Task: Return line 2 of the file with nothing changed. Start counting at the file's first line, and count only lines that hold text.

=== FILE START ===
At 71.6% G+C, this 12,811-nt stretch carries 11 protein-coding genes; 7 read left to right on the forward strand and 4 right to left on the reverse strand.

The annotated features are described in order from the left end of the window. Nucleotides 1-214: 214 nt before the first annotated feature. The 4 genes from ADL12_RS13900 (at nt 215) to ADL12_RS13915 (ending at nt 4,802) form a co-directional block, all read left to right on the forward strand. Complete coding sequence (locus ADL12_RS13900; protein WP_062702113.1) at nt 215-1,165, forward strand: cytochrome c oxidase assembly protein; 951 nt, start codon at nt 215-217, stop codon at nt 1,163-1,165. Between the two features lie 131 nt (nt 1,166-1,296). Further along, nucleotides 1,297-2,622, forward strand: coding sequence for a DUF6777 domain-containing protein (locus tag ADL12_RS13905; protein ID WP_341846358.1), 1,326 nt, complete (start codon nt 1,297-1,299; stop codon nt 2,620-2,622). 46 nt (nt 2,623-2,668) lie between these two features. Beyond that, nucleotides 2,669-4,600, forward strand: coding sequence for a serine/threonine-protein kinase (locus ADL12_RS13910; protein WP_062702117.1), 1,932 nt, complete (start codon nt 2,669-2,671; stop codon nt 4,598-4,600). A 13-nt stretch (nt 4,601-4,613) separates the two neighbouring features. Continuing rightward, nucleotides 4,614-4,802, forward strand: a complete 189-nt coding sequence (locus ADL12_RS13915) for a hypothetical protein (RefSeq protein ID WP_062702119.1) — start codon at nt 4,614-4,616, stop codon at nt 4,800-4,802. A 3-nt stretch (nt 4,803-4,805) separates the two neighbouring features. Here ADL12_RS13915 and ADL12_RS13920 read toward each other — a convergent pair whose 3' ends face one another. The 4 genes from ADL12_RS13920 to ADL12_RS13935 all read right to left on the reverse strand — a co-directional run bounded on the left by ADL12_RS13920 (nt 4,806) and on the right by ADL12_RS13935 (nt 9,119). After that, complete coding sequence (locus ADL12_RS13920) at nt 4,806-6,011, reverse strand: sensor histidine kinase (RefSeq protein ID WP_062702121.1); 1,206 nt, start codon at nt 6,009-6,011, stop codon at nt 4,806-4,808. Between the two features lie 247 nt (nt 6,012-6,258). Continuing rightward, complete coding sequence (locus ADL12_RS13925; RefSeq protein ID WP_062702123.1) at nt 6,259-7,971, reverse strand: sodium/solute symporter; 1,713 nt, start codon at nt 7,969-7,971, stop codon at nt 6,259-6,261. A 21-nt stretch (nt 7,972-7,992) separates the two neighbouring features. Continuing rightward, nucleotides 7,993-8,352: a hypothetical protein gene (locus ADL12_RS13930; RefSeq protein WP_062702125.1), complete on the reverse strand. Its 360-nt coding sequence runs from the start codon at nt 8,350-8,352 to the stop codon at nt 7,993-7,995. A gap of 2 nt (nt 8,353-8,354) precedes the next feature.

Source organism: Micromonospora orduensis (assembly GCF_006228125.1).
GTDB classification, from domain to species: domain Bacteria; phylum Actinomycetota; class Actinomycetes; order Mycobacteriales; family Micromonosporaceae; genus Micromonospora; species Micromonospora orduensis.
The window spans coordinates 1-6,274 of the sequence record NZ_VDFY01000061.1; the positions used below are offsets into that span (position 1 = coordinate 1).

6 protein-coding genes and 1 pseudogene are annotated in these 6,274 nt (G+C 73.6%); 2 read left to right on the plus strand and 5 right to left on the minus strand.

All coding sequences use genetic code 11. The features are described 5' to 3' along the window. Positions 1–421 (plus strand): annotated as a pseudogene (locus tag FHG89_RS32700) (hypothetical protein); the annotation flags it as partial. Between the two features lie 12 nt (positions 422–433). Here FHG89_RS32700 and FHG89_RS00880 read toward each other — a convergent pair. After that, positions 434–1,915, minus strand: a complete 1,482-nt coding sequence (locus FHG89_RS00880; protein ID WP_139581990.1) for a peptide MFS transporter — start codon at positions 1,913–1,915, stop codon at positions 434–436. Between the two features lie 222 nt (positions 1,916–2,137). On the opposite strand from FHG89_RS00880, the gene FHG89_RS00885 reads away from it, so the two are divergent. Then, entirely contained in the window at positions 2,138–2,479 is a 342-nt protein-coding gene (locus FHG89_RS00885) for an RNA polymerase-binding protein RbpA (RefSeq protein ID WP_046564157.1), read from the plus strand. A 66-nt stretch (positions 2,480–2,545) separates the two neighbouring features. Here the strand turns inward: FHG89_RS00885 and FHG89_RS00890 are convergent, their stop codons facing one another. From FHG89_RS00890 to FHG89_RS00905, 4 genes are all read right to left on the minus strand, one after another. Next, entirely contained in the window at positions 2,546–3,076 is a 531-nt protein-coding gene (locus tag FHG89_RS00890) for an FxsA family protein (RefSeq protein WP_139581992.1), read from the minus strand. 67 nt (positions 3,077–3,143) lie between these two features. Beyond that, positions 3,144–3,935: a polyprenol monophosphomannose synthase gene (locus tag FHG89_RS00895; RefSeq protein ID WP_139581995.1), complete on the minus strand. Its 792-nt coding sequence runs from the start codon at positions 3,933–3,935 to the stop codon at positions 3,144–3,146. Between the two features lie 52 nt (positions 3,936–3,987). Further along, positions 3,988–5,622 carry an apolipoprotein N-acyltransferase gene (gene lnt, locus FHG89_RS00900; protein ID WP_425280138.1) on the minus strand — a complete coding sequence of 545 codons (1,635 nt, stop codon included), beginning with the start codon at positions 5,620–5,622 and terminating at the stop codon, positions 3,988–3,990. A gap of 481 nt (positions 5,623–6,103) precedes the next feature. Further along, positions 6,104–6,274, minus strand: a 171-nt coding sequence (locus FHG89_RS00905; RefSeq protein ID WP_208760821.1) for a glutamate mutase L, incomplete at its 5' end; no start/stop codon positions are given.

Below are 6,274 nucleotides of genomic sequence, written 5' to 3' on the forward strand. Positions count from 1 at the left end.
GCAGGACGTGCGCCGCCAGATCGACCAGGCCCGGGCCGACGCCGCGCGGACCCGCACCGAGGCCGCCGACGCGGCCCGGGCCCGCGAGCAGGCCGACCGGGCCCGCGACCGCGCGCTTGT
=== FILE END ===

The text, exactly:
The annotated features are described in order from the left end of the window. Nucleotides 1-214: 214 nt before the first annotated feature. The 4 genes from ADL12_RS13900 (at nt 215) to ADL12_RS13915 (ending at nt 4,802) form a co-directional block, all read left to right on the forward strand. Complete coding sequence (locus ADL12_RS13900; protein WP_062702113.1) at nt 215-1,165, forward strand: cytochrome c oxidase assembly protein; 951 nt, start codon at nt 215-217, stop codon at nt 1,163-1,165. Between the two features lie 131 nt (nt 1,166-1,296). Further along, nucleotides 1,297-2,622, forward strand: coding sequence for a DUF6777 domain-containing protein (locus tag ADL12_RS13905; protein ID WP_341846358.1), 1,326 nt, complete (start codon nt 1,297-1,299; stop codon nt 2,620-2,622). 46 nt (nt 2,623-2,668) lie between these two features. Beyond that, nucleotides 2,669-4,600, forward strand: coding sequence for a serine/threonine-protein kinase (locus ADL12_RS13910; protein WP_062702117.1), 1,932 nt, complete (start codon nt 2,669-2,671; stop codon nt 4,598-4,600). A 13-nt stretch (nt 4,601-4,613) separates the two neighbouring features. Continuing rightward, nucleotides 4,614-4,802, forward strand: a complete 189-nt coding sequence (locus ADL12_RS13915) for a hypothetical protein (RefSeq protein ID WP_062702119.1) — start codon at nt 4,614-4,616, stop codon at nt 4,800-4,802. A 3-nt stretch (nt 4,803-4,805) separates the two neighbouring features. Here ADL12_RS13915 and ADL12_RS13920 read toward each other — a convergent pair whose 3' ends face one another. The 4 genes from ADL12_RS13920 to ADL12_RS13935 all read right to left on the reverse strand — a co-directional run bounded on the left by ADL12_RS13920 (nt 4,806) and on the right by ADL12_RS13935 (nt 9,119). After that, complete coding sequence (locus ADL12_RS13920) at nt 4,806-6,011, reverse strand: sensor histidine kinase (RefSeq protein ID WP_062702121.1); 1,206 nt, start codon at nt 6,009-6,011, stop codon at nt 4,806-4,808. Between the two features lie 247 nt (nt 6,012-6,258). Continuing rightward, complete coding sequence (locus ADL12_RS13925; RefSeq protein ID WP_062702123.1) at nt 6,259-7,971, reverse strand: sodium/solute symporter; 1,713 nt, start codon at nt 7,969-7,971, stop codon at nt 6,259-6,261. A 21-nt stretch (nt 7,972-7,992) separates the two neighbouring features. Continuing rightward, nucleotides 7,993-8,352: a hypothetical protein gene (locus ADL12_RS13930; RefSeq protein WP_062702125.1), complete on the reverse strand. Its 360-nt coding sequence runs from the start codon at nt 8,350-8,352 to the stop codon at nt 7,993-7,995. A gap of 2 nt (nt 8,353-8,354) precedes the next feature.